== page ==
Sunday, May 1, 2011

Insight from the SEC

Seal of the U.S. Securities and Exchange Commi...Image via WikipediaIn preparing for a presentation I have coming up, I ran across a speech SEC Chairman Mary Shapiro gave on March 23, 2011 to the Securities Industry and Financial Markets Association's (SIFMA) Compliance and Legal Society Annual Seminar. While her remarks were certainly aimed at the financial industry, I found them to be relevant to all compliance professionals. Here are just a few snippets for your consideration:
  • Our examiners will be looking to see if registrants have embraced “a culture of compliance [my emphasis],” including enterprise risk management, within their firms.
  • A comprehensive approach to enterprise risk management is important for several reasons. For example, inattention to risk management can lead to seemingly minor corner-cutting on compliance issues which eventually snowballs into a serious problem for management and investors.
  • And, without a commitment to good governance and risk management, silos can form and the interdependence between risk categories can be overlooked.
Further, she elaborated that going forward, their examiners intend to focus on understanding how risk management is embedded in key business processes and decision-making at a number of levels. They will be asking questions such as:
  • How are the business units of an entity ensuring they are taking and managing risk effectively?
  • Are key risk management, control and compliance functions structured and funded to be effectively embedded in the business process?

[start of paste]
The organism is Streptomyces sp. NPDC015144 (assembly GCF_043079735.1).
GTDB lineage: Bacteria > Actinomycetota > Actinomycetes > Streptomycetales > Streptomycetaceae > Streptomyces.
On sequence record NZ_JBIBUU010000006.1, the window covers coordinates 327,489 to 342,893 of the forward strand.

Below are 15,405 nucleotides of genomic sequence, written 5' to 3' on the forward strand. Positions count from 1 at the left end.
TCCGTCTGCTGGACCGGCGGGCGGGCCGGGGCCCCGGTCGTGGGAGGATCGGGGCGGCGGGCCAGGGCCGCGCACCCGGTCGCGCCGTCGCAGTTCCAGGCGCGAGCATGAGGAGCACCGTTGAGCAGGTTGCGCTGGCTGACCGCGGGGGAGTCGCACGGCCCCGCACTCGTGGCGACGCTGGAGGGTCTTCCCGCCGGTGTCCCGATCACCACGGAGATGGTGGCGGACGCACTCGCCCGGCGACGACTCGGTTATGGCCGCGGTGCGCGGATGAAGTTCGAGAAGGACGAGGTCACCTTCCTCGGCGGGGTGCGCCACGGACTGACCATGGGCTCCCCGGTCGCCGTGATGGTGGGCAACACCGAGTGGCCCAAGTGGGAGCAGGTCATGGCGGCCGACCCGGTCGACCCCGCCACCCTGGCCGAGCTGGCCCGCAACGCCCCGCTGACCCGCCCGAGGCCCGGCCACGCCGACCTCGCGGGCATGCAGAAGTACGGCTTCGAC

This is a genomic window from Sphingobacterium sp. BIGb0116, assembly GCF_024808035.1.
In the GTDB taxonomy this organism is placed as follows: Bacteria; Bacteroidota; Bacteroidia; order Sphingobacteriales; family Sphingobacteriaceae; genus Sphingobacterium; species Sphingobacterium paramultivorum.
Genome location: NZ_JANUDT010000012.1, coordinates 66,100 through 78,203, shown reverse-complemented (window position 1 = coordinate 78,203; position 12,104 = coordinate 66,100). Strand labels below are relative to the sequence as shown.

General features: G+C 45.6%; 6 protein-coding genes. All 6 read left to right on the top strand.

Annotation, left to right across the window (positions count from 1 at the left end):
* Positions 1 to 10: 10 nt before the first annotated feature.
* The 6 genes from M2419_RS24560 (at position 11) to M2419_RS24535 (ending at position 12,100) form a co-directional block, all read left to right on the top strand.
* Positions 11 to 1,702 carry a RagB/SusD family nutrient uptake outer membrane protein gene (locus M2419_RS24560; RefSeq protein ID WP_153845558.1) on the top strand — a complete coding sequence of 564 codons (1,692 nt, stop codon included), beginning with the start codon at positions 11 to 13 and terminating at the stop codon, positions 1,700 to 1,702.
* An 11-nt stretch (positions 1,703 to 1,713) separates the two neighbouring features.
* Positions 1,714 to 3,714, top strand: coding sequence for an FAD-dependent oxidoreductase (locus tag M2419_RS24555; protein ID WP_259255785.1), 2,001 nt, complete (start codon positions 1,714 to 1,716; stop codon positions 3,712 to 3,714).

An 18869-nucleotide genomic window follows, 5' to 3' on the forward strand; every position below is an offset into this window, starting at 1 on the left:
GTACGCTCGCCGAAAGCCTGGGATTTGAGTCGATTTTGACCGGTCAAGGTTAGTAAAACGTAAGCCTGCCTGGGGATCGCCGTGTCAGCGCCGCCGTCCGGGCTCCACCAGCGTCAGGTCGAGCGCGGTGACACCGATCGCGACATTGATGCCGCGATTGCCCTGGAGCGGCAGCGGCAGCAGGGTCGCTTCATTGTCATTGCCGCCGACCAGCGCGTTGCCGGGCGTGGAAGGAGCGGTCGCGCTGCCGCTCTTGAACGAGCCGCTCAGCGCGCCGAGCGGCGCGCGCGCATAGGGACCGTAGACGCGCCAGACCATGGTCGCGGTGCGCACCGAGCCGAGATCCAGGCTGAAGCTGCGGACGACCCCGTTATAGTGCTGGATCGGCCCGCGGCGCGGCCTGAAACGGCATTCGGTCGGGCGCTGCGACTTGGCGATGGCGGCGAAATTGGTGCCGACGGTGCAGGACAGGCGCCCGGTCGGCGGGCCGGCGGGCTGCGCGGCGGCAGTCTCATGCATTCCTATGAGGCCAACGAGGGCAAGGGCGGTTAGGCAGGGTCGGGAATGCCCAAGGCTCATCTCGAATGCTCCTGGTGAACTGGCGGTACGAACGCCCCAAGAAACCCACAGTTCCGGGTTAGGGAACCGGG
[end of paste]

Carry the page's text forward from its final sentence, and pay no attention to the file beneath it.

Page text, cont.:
• How are senior managers ensuring effective oversight of enterprise risk management?
  • And how is the internal audit process independently verifying and providing the board and senior management with assurance about the operating effectiveness of the risk management, compliance and control functions?
These comments resonated with me, because this is also what I am hearing from our most forward-thinking clients and from industry analysts. The compliance function is growing up - and it needs to be funded appropriately in order to be effective. Tom Fox, a recognized expert in the FCPA, retells a great anecdote he heard from a former prosecutor: When told by a company identified as violating a compliance regulation that they properly fund the compliance effort, the prosecutor would simply ask, "how much did you spend last year on paper clips/Post-It notes?" If greater than the funding for the compliance department/function, the company would inevitably find itself in more trouble.

But more than just funding, compliance activities must be integrated into the ongoing operational processes of the business in order to be effective. The "whack a mole" approach to dealing with the most pressing compliance issue at hand simply won't suffice as we continue to operate in an environment where governmental agencies are committed to issuing new legislation and aggressively enforcing those and existing laws.

The question going forward won't be, "do you have a compliance program?" It will be, "how can you demonstrate your compliance program is effective?" So what are you doing in this area?
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